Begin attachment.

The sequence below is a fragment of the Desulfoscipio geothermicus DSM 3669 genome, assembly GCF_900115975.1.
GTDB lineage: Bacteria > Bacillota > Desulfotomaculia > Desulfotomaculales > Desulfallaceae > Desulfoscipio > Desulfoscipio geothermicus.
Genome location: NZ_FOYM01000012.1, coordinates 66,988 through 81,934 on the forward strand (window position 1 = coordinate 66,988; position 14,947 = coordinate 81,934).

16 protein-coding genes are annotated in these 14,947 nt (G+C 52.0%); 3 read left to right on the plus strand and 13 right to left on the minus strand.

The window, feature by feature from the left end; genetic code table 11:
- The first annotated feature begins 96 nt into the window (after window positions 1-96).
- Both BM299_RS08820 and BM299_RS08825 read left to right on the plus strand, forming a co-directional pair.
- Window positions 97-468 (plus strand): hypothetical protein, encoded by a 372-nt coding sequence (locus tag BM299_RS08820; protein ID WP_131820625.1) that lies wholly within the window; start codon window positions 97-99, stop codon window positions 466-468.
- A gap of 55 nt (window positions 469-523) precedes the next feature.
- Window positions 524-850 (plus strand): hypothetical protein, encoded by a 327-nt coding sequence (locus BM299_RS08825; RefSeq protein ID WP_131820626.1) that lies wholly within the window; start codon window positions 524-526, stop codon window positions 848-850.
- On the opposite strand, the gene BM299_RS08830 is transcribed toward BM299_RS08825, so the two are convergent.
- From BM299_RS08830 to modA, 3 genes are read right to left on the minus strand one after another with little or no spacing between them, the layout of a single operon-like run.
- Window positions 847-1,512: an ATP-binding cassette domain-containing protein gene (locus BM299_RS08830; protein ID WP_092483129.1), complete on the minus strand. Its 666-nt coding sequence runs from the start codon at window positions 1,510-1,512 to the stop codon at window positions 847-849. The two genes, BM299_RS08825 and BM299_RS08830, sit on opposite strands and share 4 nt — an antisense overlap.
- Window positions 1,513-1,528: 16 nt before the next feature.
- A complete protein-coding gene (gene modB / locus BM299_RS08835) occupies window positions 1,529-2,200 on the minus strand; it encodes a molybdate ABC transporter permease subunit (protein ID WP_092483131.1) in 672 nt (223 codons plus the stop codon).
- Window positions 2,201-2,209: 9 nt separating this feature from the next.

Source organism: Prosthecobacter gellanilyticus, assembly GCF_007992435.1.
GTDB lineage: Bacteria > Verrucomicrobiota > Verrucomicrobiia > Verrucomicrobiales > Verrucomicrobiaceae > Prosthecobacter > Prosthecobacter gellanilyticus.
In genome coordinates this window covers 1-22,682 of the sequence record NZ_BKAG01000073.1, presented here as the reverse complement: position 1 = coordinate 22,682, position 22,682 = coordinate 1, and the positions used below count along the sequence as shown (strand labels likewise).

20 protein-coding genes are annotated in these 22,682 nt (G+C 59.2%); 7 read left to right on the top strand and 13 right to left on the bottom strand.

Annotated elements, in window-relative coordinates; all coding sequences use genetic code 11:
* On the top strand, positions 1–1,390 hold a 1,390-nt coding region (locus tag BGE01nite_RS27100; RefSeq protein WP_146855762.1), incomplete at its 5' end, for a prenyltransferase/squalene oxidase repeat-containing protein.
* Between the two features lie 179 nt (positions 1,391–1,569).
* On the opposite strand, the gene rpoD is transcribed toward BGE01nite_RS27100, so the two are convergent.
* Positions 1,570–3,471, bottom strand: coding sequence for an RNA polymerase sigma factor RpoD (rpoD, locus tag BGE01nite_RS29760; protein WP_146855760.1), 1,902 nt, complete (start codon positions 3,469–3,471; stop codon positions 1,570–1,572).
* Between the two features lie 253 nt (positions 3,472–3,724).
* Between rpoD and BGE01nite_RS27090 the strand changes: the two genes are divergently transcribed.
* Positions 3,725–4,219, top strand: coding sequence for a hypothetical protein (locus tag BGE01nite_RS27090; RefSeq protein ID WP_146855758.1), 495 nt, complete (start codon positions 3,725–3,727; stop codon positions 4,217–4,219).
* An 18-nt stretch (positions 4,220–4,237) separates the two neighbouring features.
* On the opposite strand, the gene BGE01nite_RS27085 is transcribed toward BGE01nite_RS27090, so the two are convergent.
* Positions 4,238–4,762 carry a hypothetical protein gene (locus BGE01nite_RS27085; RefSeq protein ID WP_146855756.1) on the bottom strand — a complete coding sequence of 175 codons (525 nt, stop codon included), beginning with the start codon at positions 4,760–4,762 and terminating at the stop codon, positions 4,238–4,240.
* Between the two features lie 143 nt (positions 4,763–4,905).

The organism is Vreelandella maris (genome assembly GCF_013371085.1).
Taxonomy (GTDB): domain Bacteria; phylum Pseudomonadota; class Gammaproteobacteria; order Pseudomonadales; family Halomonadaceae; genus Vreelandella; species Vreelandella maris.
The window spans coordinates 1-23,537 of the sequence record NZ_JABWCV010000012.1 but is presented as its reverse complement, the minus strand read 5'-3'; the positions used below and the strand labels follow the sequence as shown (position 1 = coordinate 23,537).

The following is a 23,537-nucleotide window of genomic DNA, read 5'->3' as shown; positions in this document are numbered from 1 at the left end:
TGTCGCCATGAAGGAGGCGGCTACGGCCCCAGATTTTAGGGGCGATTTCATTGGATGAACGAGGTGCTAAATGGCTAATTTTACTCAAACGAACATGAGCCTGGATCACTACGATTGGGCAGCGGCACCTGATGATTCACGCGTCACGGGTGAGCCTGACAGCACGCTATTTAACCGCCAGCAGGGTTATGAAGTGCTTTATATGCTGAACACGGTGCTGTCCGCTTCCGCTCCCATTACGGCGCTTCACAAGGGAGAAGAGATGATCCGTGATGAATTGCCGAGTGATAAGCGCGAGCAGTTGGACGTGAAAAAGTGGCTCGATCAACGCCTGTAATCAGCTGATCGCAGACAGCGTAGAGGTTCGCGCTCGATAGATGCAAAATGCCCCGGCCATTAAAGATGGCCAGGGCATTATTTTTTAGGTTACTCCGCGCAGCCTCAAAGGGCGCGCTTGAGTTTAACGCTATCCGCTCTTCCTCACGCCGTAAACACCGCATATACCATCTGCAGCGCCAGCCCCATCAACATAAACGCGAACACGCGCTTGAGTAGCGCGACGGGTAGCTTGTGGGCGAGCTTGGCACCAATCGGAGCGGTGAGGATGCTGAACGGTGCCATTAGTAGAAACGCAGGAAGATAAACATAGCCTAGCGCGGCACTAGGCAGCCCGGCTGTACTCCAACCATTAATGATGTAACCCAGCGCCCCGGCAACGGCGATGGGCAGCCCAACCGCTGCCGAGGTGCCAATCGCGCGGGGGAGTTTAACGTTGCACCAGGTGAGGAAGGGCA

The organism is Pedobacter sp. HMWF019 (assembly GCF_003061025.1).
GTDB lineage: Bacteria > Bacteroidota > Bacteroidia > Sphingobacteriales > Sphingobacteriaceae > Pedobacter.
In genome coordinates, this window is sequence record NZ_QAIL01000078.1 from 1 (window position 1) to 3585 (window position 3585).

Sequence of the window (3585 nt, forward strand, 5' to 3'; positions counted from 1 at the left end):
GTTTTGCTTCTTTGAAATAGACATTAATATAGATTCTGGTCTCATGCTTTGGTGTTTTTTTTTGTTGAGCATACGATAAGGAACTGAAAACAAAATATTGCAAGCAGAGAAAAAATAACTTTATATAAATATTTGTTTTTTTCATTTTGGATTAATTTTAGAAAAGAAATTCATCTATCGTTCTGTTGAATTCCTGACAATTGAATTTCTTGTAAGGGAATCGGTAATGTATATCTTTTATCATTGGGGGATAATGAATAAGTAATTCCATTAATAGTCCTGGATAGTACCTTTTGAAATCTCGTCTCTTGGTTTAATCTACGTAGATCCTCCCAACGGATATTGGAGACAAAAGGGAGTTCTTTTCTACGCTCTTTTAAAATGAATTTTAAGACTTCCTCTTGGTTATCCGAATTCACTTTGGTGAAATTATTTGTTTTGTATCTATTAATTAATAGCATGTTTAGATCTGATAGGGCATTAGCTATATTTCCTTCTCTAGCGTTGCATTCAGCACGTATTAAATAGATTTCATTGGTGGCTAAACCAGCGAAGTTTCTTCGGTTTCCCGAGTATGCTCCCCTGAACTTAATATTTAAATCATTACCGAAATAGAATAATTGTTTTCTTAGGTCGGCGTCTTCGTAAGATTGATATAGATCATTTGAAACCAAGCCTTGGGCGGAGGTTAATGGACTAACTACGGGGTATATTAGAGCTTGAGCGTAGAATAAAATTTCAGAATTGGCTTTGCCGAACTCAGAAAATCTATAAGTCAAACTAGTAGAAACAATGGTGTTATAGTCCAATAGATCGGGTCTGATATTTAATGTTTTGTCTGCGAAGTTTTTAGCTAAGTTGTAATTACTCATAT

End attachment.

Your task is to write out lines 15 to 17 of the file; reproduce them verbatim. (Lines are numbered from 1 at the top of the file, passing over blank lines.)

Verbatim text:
- A complete protein-coding gene (gene modB / locus BM299_RS08835) occupies window positions 1,529-2,200 on the minus strand; it encodes a molybdate ABC transporter permease subunit (protein ID WP_092483131.1) in 672 nt (223 codons plus the stop codon).
- Window positions 2,201-2,209: 9 nt separating this feature from the next.

Source organism: Prosthecobacter gellanilyticus, assembly GCF_007992435.1.